Dalai Lama admitted to hospital with chest infection

'He will be treated for two three days,' aide says

Henry Austin
Wednesday 10 April 2019 00:59
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The 83-year-old Buddhist monk's condition was stable, aide says
The 83-year-old Buddhist monk's condition was stable, aide says

The Dalai Lama has been admitted to hospital with a chest infection, an aide has said.

Tenzin Taklha, the Tibetan spiritual leader's personal secretary, added that the 83-year-old Buddhist monk's condition was stable.

"Today morning his holiness felt some discomfort," he said, adding that he had been flown to a hospital in the Indian capital New Dehli from the hill town of Dharamshala where he lives.

The Dalai Lama, who fled to the country in early 1959 after a failed uprising against Chinese rule and lives there in exile. India officially calls him its "most esteemed and honoured guest."

"Doctors have diagnosed him with chest infection and he is being treated for that," Mr Taklha said. "His condition is stable now. He will be treated for two three days here."

Revered as a living god by millions of Tibetan Buddhists, the Dalai Lam has travelled the globe, becoming both a cultural and religious icon.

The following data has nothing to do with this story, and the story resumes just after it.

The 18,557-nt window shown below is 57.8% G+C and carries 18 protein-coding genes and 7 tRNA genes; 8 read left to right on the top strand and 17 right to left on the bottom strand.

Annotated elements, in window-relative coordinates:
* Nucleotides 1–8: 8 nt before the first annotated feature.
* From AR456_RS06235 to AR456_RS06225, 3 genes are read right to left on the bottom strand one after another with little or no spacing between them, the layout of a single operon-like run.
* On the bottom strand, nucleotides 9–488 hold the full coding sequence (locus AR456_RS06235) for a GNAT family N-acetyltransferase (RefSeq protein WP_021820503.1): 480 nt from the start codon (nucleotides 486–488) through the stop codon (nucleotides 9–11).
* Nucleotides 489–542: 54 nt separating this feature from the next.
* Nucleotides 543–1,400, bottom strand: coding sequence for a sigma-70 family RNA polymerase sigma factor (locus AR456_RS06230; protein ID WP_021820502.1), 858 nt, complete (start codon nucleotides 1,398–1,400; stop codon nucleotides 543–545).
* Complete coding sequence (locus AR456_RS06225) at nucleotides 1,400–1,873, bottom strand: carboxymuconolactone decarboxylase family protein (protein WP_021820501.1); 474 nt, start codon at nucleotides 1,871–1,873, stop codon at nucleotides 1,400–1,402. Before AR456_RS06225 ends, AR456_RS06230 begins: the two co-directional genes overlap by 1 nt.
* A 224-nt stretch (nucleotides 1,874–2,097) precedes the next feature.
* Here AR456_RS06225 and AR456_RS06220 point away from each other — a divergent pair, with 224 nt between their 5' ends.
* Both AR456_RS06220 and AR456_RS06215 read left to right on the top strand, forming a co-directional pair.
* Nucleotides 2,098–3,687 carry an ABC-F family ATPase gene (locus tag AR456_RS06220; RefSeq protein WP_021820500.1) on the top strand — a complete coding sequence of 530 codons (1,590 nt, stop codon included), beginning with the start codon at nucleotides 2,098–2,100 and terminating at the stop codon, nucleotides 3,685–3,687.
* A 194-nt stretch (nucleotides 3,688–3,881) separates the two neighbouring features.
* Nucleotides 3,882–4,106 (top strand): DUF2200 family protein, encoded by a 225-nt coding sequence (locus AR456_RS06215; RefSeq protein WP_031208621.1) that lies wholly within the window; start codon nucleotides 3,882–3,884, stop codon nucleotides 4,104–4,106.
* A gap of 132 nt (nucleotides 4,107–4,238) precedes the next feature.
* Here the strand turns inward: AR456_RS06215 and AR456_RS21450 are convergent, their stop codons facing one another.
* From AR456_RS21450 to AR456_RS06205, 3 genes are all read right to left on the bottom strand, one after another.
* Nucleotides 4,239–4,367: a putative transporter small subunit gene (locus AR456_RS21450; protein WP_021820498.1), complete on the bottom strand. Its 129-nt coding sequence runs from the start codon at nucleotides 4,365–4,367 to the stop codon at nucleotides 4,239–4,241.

However, he decided to cut his busy schedule last year, citing citing age and exhaustion.

Many of the up to 100,000 Tibetans living in India are worried that their fight for a genuinely autonomous homeland would end with the Dalai Lama.

Last month he said that it was possible that once he dies his incarnation could be found in India and warned that any other successor named by China would not be respected.

China, which took control of Tibet in 1950, brands the Nobel peace laureate a dangerous separatist. It has said its leaders have the right to approve the Dalai Lama's successor, as a legacy inherited from China's emperors.

But many Tibetans - whose tradition holds that the soul of a senior Buddhist monk is reincarnated in the body of a child on his death - suspect any Chinese role as a ploy to exert influence on the community.

Traditionally, the title is bestowed on the highest-ranking leader in Tibetan Buddhism. It is given to those deemed to be the reincarnation of a line of revered religious teachers.

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Asked in a recent interview what might happen after his death, the Dalai Lama anticipated a possible attempt by Beijing to foist a successor on Tibetan Buddhists.

He said that if two Dalai Lamas were to appear "nobody will respect" the one chosen by China.

Chinese Foreign Ministry spokesman Geng Shuang said in March the "reincarnation of living Buddhas including the Dalai Lama must comply with Chinese laws and regulations and follow religious rituals and historical conventions."

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